smurf's attack...

Rick Summerhill rrsum at
Fri Sep 5 21:23:45 UTC 1997

On Fri, 5 Sep 1997, Jordyn A. Buchanan wrote:

> At 2:45 PM -0500 9/5/97, Jon Green wrote:
> >On Fri, 5 Sep 1997 15:24:58 -0400, jordyn at writes:
> >
> >>We're also using the following extended access list (along with
> >>anti-spoofing filters) to prevent smurf attacks from originating from our
> >>network:
> >>
> >>access-list XXX deny ip any
> >
> >
> >Folks, this is a bad idea.  There are lots of completely valid IP
> >addresses out there that end in .255.  True, most of them that
> >end in .255 ARE broadcast addresses, but if people implement this
> >kind of filtering on a large scale, it really breaks classless IP.
> Eep, this is true.  (Stupid me).
> Haven't had any complaints yet from users unable to access anything yet,
> but so much for making the 'Net slightly safer from this crap.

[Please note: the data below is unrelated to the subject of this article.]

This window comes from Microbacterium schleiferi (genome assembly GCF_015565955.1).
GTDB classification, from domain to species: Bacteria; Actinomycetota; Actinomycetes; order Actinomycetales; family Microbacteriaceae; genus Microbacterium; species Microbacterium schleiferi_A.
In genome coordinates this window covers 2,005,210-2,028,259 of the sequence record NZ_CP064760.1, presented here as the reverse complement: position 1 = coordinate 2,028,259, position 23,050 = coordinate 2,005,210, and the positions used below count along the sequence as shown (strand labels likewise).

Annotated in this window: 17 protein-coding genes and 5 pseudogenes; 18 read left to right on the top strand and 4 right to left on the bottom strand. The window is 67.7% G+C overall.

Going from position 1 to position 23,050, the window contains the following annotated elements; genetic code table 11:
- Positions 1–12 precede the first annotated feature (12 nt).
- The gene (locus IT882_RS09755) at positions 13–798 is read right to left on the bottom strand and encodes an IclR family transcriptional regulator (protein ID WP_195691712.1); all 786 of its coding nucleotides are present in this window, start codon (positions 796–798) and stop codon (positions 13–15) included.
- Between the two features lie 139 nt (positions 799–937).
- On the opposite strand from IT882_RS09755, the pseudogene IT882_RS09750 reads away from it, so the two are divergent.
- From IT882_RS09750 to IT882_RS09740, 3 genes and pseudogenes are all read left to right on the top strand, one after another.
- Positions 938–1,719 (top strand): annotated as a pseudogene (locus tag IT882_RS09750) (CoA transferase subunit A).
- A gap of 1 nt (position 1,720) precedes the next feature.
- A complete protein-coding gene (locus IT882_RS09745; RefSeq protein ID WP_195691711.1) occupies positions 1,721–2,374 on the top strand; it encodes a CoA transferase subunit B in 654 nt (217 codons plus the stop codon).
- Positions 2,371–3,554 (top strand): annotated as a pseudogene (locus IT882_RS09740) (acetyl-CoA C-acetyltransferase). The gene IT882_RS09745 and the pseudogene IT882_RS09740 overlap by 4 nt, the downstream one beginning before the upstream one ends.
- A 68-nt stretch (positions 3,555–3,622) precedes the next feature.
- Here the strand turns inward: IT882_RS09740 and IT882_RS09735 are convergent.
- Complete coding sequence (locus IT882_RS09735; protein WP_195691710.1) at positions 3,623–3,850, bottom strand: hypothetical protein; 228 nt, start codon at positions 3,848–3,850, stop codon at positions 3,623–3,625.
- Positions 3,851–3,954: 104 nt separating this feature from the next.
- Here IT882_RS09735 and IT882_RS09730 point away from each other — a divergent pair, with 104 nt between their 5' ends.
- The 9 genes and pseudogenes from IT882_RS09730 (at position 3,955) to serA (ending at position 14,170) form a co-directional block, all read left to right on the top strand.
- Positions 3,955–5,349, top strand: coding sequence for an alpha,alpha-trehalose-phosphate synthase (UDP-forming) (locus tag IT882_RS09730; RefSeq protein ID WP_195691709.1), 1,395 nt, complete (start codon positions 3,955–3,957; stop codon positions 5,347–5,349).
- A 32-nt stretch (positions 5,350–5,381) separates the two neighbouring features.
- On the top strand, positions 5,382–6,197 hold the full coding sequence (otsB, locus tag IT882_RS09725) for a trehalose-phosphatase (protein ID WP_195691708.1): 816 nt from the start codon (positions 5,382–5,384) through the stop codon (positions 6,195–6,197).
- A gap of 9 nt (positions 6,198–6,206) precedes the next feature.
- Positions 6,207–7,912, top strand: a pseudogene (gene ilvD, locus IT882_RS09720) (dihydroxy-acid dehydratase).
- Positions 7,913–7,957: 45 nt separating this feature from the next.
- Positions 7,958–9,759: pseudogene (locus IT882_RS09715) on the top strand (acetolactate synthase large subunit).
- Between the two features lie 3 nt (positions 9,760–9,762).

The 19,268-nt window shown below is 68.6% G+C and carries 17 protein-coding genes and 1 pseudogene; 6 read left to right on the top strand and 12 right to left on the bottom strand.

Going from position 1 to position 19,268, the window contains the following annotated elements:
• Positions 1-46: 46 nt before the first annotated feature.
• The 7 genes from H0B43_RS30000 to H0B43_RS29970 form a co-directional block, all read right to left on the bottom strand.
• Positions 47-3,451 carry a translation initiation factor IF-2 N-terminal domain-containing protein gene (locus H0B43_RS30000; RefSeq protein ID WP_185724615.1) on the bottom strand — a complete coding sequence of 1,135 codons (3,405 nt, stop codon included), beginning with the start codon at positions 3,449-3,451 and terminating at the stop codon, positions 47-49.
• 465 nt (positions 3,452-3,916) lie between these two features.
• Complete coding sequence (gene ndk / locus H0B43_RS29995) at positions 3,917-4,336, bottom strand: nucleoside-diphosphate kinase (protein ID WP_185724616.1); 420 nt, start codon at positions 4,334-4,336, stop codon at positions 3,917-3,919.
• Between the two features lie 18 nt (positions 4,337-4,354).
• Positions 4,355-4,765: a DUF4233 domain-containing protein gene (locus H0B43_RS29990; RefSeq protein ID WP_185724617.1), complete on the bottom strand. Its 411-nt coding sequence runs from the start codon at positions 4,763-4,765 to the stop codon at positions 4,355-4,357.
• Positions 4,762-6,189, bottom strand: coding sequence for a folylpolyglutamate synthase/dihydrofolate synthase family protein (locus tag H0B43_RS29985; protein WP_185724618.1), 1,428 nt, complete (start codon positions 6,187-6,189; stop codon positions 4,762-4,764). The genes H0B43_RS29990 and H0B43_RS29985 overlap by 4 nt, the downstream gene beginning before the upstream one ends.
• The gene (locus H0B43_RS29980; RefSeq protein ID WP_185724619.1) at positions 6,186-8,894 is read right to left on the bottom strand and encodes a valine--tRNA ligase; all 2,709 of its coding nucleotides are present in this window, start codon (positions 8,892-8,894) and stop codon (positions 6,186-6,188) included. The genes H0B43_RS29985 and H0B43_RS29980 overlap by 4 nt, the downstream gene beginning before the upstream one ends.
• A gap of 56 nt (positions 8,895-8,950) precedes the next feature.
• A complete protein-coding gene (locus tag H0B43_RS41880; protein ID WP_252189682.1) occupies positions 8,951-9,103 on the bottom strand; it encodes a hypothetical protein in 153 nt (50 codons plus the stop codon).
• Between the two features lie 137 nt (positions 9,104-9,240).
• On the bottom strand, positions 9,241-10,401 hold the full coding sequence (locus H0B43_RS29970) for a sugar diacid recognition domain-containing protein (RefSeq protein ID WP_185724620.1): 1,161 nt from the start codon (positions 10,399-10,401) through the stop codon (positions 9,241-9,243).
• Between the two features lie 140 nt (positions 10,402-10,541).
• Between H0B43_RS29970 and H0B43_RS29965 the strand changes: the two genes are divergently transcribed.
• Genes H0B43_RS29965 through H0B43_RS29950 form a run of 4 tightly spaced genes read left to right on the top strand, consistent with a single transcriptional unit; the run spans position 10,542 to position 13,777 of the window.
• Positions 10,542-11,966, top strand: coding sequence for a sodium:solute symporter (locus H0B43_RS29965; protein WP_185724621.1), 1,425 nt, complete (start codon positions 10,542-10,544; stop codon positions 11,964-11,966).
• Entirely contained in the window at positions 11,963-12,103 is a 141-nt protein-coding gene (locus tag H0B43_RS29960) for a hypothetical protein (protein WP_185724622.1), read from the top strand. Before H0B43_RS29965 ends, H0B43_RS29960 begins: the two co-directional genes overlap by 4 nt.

Well, I'm not so sure it is a bad idea in all cases.  Like anything, you
should apply this with a little forthought, however.  If you know how your
network is configured, if you know how people have carved up their class B's
and such, you can eliminate a lot of the problems by doing this kind
of thing, especially if your network is not too large.  It won't stop
a broadcast sent to a network like (i.e.,
and the same is true for smaller networks, but if you have a bunch of class
B's and you have carved them up into /24's, then you can catch a lot of
the problems by doing just that filter.  As a general rule, for everyone,
probably not!


Rick Summerhill                          Network administrator, KANREN
5008 Canyon Road                         The University of Kansas
Manhattan, KS 66503                      rrsum at
(785) 539-6796                           rrsum at

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